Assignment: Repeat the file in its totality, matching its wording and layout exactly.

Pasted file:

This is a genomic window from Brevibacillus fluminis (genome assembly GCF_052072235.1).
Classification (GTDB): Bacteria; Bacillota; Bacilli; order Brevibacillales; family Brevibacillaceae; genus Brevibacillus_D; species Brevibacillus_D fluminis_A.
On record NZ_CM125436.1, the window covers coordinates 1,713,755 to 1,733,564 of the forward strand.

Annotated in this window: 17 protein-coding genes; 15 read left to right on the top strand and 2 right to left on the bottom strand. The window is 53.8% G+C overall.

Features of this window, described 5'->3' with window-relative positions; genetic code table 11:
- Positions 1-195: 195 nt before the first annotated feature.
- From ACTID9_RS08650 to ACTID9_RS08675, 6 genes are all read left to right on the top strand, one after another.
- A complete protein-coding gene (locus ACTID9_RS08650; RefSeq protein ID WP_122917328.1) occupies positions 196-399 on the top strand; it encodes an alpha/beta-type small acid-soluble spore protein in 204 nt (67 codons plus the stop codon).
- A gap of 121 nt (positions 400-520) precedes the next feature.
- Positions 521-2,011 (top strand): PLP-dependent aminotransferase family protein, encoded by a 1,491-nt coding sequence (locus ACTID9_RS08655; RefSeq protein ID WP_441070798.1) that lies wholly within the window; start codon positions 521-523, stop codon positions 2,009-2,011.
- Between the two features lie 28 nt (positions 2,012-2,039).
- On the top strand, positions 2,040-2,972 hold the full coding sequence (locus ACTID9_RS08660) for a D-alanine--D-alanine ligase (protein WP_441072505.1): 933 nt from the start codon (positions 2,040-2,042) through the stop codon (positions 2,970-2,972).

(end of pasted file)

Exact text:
This is a genomic window from Brevibacillus fluminis (genome assembly GCF_052072235.1).
Classification (GTDB): Bacteria; Bacillota; Bacilli; order Brevibacillales; family Brevibacillaceae; genus Brevibacillus_D; species Brevibacillus_D fluminis_A.
On record NZ_CM125436.1, the window covers coordinates 1,713,755 to 1,733,564 of the forward strand.

Annotated in this window: 17 protein-coding genes; 15 read left to right on the top strand and 2 right to left on the bottom strand. The window is 53.8% G+C overall.

Features of this window, described 5'->3' with window-relative positions; genetic code table 11:
- Positions 1-195: 195 nt before the first annotated feature.
- From ACTID9_RS08650 to ACTID9_RS08675, 6 genes are all read left to right on the top strand, one after another.
- A complete protein-coding gene (locus ACTID9_RS08650; RefSeq protein ID WP_122917328.1) occupies positions 196-399 on the top strand; it encodes an alpha/beta-type small acid-soluble spore protein in 204 nt (67 codons plus the stop codon).
- A gap of 121 nt (positions 400-520) precedes the next feature.
- Positions 521-2,011 (top strand): PLP-dependent aminotransferase family protein, encoded by a 1,491-nt coding sequence (locus ACTID9_RS08655; RefSeq protein ID WP_441070798.1) that lies wholly within the window; start codon positions 521-523, stop codon positions 2,009-2,011.
- Between the two features lie 28 nt (positions 2,012-2,039).
- On the top strand, positions 2,040-2,972 hold the full coding sequence (locus ACTID9_RS08660) for a D-alanine--D-alanine ligase (protein WP_441072505.1): 933 nt from the start codon (positions 2,040-2,042) through the stop codon (positions 2,970-2,972).